At the AGM of Daimler-Benz AG on 18 July 1955, the cat was finally let out of the bag: Flick had acquired a blocking minority of 25 per cent of the company’s share capital worth a total of DM72 million and was elected to the supervisory board. At that point the Quandt Group officially held 3.5 per cent and also nominated Herbert to the board. In the years that followed, both Flick and Quandt bought up shares whenever the opportunity arose. A fourth major shareholder was bought out: former timber trader Hermann Krages from Bremen succeeded in putting together an 8 per cent package of Daimler-Benz shares, which he then offered to Flick and Quandt for DM770 per-share – twice the quoted value. After consultation, the two major shareholders agreed to ignore the offer, Flick officially opted out and the Quandts – who were now the only interested party – were able to buy the shares for DM450 each, which was little more than the quoted value. Later on, they split up the package with Flick on a 3.5 (Flick) to 2.5 (Quandt Group) basis.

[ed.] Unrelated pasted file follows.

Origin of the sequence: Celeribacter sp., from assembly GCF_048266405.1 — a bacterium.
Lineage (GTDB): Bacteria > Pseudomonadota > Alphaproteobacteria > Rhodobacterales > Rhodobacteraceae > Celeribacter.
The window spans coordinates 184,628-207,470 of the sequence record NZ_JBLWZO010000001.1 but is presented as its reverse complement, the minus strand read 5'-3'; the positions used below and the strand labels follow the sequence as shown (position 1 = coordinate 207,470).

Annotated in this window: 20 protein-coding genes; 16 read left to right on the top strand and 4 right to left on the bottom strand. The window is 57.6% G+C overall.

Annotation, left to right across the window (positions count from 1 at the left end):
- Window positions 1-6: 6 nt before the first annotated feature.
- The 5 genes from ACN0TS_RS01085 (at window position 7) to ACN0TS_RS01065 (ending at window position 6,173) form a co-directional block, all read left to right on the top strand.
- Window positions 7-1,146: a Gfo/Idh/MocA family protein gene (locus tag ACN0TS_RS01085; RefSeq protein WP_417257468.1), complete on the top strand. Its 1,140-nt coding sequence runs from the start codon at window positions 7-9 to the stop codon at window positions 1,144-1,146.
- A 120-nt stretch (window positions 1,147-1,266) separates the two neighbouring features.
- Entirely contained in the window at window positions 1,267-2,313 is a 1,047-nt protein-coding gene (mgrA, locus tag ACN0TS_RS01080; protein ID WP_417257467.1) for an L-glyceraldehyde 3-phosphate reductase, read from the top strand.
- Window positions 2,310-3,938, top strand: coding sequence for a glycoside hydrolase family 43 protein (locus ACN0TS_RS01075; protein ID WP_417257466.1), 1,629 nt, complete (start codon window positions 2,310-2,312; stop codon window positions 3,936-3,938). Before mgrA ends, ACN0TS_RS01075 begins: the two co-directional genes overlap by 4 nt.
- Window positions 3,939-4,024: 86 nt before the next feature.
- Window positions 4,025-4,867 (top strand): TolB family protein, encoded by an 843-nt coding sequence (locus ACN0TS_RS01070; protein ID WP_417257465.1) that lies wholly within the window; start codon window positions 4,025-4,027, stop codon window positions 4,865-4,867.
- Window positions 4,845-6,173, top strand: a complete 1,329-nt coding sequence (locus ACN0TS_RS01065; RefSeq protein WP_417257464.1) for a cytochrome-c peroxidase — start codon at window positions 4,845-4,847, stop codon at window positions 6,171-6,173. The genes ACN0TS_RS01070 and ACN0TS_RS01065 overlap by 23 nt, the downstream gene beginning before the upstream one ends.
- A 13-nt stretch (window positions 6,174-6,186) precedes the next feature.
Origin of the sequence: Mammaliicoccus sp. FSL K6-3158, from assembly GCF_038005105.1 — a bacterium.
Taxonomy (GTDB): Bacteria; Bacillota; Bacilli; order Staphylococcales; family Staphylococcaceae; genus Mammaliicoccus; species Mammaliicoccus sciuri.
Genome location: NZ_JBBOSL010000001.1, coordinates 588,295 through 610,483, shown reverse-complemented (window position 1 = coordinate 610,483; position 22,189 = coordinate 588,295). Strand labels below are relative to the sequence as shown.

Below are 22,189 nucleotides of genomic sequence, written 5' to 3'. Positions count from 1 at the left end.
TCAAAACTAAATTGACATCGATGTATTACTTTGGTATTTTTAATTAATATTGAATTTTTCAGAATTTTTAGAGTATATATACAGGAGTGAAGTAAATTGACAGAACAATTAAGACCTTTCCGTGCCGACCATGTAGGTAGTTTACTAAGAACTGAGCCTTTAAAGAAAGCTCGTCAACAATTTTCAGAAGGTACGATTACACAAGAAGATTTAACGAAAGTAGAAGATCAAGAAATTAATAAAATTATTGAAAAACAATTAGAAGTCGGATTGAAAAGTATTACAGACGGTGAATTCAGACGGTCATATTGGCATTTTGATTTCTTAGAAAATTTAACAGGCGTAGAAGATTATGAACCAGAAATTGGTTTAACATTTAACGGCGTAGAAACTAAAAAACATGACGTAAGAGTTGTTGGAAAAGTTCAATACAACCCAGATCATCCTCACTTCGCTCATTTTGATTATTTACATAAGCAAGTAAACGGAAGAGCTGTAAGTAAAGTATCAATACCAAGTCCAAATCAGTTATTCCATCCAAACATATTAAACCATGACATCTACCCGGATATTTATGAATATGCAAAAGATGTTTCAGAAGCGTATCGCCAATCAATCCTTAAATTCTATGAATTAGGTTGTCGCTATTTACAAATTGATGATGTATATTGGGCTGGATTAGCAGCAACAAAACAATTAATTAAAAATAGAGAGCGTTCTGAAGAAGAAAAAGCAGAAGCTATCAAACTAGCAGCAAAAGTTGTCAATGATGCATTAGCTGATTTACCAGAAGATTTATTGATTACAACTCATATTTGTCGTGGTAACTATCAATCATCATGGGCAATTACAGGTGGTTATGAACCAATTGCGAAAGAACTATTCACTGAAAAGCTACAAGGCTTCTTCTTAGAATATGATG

By the early 1970s, some 14 per cent of the share capital, which had now reached DM1,189 million, was in the hands of the Quandt Group. That was why the public was shocked by the news that broke on the 28 November 1974: the majority of the shares held by Quandt had been sold abroad – though no-one knew precisely who the buyer was. Even Herbert Quandt himself claimed not to know who had acquired the shares, which had been handled by the Dresdner Bank. Finally, on 2 December, pressure from the supervisory board, the German government and the Bundesbank (Federal Bank of Germany) led to the mystery being solved: it was revealed that the sheikhdom of Kuwait had bought into Daimler-Benz, but had declared that it wished neither to occupy a seat on the supervisory board nor to interfere in the business – and this proved to be the case in the years that followed.